WirePosted writes with an ITWire article about the problems that Apple's AT&T exclusivity deal could pose in the coming years. Initially the company needed AT&T's commitment to the project, to ensure features like visual voicemail would work. With the iPhone a hit even at its current high price that no longer seems to be the case. Can Apple afford to stick to an exclusive carrier in the future? If for no other reason than consumer choice? "iPhones are being sold unlocked in the markets of Asia where you can't get them with a carrier plan, but they're also being bought and unlocked in the US and Europe. The message is that many and probably most iPhone buyers would like to be given a choice of carrier when they buy their iPhone. Some would be prepared to pay more as they do with other smartphones and buy their iPhone unattached to any subsidized carrier contract. The point is many consumers feel no loyalty to carriers and resent being forced to choose one."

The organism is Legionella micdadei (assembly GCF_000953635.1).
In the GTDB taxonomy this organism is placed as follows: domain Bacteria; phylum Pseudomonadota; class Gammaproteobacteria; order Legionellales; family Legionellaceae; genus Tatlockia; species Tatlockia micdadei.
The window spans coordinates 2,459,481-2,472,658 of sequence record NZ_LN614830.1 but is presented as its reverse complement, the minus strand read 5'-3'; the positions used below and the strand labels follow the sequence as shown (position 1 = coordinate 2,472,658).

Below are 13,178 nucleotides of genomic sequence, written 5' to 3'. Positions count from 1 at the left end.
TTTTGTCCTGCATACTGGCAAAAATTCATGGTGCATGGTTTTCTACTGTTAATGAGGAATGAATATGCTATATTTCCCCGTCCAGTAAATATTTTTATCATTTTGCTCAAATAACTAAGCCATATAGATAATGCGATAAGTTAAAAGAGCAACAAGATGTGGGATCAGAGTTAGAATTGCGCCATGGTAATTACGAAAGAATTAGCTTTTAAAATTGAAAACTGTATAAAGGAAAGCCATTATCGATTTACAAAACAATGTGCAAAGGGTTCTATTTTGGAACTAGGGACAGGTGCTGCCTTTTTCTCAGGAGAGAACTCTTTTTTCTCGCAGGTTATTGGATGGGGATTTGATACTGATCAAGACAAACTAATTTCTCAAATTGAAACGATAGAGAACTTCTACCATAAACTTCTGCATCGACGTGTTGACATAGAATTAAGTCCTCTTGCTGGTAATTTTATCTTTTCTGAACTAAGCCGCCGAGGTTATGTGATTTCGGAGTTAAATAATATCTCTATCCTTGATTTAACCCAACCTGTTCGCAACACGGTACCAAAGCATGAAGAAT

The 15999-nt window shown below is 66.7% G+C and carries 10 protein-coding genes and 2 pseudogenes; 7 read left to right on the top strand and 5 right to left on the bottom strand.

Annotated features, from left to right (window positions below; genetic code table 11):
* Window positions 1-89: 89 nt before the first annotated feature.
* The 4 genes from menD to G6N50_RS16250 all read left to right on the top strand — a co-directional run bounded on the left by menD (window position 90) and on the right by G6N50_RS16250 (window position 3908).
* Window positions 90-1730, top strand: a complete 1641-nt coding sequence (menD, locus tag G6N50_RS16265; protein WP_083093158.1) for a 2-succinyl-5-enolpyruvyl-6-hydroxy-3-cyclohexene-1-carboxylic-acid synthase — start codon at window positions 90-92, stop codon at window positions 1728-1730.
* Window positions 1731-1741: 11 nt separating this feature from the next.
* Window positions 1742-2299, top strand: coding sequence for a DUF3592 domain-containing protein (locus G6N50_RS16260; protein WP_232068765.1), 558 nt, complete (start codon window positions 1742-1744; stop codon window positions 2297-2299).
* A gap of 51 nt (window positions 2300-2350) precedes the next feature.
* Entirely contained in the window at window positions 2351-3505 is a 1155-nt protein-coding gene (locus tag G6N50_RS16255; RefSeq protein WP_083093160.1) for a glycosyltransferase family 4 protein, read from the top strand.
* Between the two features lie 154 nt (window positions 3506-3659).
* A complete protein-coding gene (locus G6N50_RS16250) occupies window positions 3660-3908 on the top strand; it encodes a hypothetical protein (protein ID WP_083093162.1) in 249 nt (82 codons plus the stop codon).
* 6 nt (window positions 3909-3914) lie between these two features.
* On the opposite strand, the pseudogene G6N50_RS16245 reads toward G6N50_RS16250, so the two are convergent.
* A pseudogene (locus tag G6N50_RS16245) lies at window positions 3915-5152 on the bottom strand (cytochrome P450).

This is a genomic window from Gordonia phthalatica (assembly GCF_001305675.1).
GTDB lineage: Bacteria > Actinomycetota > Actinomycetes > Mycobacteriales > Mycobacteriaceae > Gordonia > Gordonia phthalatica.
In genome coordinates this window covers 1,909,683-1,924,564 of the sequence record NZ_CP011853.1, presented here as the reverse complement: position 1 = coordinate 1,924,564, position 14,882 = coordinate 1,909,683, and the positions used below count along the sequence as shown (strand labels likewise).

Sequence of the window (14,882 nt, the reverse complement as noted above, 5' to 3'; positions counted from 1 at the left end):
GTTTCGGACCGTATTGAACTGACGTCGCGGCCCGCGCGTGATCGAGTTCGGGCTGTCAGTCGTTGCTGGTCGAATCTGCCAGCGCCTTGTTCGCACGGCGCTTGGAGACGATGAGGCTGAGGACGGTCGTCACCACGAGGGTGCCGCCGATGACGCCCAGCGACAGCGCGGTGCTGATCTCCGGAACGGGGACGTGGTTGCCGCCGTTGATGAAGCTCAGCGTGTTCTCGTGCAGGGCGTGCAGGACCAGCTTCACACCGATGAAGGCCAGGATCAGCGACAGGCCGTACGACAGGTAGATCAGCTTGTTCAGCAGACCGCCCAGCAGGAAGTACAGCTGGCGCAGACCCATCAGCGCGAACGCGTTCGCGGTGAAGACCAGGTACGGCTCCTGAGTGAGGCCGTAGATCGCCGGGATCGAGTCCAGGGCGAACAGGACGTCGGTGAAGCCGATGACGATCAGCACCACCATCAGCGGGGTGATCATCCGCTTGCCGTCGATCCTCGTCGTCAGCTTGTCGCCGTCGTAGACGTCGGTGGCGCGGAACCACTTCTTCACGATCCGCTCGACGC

Ponca City, We Love You writes "There will be a program on applied physics and real time strategy that you might want to watch on television today. Conservation of momentum during elastic and inelastic collisions is one aspect on which to focus as players tackle their opponents. It is of critical importance that the Patriots bring down New York's huge and powerful running back, 6-foot-4, 265-pound Brandon Jacobs. An average-size NFL defensive back's mass combined with his speed — on average, 4.56 seconds for the 40-yard dash — can produce up to 1600 pounds of tackling force. A tackle with half a ton of force may sound like a crippling blow, but the body can handle twice that amount because the player's equipment spreads out the incoming energy, lessening its severity." Nanotech specialists from Cornell have developed their own take on the "physics" of the Super Bowl by creating the world's smallest trophy, which will be awarded today to a contestant who best explains an aspect of football physics. Just some food for thought while you watch the game on your brand new HD television, though you'd better not be watching it in a church.